by Jonathan J. Campbell, Neil Almond, Young-Kyong Bae, Ravneet Bhuller, Andrea Briones, Sang-Joon Cho, Megan H. Cleveland, Thomas E. Cleveland IV, Francis Galaway, Hua-Jun He, Ulrike Herbrand, Jim F. Huggett, Sarah Kempster, Ibolya E. Kepiro, Arifa S. Khan, Edward Kwee, Wilson Li, Sheng Lin-Gibson, Luise Luckau, Caterina Minelli, Max G. Ryadnov, Isobel Searing, Lili Wang, Alexandra S. Whale and Julian H. Braybrookadd Show full author list remove Hide full author list
Biologics 2024, 4(2), 187-201; https://doi.org/10.3390/biologics4020013 - 24 May 2024
Viewed by 321
Abstract
Viral vectors are agents enabling gene transfer and genome editing and have widespread utility across the healthcare and biotechnology sectors. In January 2023, the International Bureau for Weights and Measures’ Consultative Committee for Amount of Substance (CCQM) held a workshop on Metrology for [...] Read more.
Viral vectors are agents enabling gene transfer and genome editing and have widespread utility across the healthcare and biotechnology sectors. In January 2023, the International Bureau for Weights and Measures’ Consultative Committee for Amount of Substance (CCQM) held a workshop on Metrology for Viral systems as molecular tools. The workshop brought together international leaders from across regulatory, industry, government science, and metrology sectors to better understand key challenges for the community: Exploring current limitations in the measurement of virus-derived, virus-based, and virus-like systems in terms of quantification and characterisation; surveying the state-of-the-art in analytical methods and reference material provision for these entities; and initiating a dialog for the strategic development and implementation of suitable standardisation approaches for this sector. This article presents the workshop background and rationale, presentation summaries, conclusions, and recommendations. Full article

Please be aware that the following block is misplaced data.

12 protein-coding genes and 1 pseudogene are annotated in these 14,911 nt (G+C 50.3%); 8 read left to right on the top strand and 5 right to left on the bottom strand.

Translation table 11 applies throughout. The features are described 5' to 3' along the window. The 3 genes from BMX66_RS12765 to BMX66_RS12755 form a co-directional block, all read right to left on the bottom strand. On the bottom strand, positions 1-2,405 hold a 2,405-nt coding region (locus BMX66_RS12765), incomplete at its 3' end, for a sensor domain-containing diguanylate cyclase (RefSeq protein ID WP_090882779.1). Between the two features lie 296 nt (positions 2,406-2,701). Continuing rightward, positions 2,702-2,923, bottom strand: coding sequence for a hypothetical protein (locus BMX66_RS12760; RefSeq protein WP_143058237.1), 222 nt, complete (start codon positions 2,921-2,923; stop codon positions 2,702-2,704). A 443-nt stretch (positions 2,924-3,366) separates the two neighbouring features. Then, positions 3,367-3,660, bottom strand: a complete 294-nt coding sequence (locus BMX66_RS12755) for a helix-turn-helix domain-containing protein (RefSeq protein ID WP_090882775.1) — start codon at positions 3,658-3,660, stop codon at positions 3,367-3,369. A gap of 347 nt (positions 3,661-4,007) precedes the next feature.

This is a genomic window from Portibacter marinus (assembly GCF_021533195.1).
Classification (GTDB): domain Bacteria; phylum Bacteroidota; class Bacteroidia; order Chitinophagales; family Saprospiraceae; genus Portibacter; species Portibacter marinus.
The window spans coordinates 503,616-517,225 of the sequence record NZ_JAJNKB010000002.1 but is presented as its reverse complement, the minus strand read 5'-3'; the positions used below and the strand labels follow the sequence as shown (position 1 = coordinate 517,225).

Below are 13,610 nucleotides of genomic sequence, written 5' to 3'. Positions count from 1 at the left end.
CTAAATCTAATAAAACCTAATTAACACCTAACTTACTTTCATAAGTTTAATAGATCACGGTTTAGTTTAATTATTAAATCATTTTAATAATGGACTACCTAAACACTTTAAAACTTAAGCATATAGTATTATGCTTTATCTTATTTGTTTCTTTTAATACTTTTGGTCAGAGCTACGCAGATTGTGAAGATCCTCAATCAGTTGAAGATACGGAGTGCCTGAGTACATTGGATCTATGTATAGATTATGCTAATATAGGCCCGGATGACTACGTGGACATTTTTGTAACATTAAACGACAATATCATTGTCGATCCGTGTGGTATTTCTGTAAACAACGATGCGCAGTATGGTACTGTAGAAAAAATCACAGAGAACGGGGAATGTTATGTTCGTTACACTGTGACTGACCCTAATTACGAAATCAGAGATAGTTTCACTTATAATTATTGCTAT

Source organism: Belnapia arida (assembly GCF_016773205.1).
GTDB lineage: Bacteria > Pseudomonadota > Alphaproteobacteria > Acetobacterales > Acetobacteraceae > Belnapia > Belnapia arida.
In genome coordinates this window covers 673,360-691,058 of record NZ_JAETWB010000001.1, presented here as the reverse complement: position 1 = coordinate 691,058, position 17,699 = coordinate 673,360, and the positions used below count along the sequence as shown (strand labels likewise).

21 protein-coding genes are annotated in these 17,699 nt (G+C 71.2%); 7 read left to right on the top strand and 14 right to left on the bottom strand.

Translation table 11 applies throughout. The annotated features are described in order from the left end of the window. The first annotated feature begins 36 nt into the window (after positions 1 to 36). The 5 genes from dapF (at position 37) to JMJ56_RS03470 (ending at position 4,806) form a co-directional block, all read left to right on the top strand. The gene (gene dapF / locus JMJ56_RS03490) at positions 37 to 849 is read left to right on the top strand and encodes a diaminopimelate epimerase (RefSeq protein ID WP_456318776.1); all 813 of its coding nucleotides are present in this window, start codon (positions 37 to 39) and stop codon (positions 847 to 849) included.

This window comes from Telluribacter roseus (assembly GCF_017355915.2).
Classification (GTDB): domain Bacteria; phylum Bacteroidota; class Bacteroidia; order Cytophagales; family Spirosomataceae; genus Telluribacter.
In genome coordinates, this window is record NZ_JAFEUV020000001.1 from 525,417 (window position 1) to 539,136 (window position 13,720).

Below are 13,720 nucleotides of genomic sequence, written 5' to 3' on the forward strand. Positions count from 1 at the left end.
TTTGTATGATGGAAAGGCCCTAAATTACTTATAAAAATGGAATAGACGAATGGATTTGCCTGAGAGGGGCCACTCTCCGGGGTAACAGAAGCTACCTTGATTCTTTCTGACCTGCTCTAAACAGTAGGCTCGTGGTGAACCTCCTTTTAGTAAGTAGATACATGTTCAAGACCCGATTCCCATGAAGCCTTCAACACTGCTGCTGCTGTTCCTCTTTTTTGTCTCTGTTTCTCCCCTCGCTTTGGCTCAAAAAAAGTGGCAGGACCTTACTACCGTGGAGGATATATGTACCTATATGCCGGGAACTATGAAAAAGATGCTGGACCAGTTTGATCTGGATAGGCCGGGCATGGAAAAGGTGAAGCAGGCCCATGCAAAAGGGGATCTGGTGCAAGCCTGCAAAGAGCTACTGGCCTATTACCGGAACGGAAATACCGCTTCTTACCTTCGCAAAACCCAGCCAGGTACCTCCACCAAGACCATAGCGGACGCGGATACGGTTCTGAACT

10 pages, 579 KiB  
Review
Unveiling the Potential of JAK Inhibitors in Inflammatory Bowel Disease
by Shahed Kamal, Sheng Wei Lo, Samantha McCall, Beverly Rodrigues, Andrew H. Tsoi and Jonathan P. Segal
Biologics 2024, 4(2), 177-186; https://doi.org/10.3390/biologics4020012 - 14 May 2024
Viewed by 907
Abstract
Background: Janus kinase (JAK) inhibitors represent a novel class of oral therapies showing efficacy in treating ulcerative colitis (UC) and Crohn’s disease (CD), challenging conventional treatment paradigms. Summary: This review provides an overview of the potential novel uses of JAK inhibitors, focusing on [...] Read more.
Background: Janus kinase (JAK) inhibitors represent a novel class of oral therapies showing efficacy in treating ulcerative colitis (UC) and Crohn’s disease (CD), challenging conventional treatment paradigms. Summary: This review provides an overview of the potential novel uses of JAK inhibitors, focusing on their current approved indications and exploring possibilities beyond these indications. Tofacitinib and filgotinib are approved for UC, while upadacitinib is approved for both UC and CD. Additionally, their potential in acute severe UC, as steroid alternatives, and in managing fistulizing CD or extraintestinal manifestations are discussed. Key Message: JAK inhibitors play an important role in IBD (inflammatory bowel disease) treatment; however, clinicians must balance their promising efficacy with safety concerns. Individualized care and vigilance are essential for optimizing therapeutic benefits while mitigating potential adverse effects. Further research is necessary to clarify their efficacy, safety, and potential applications. Full article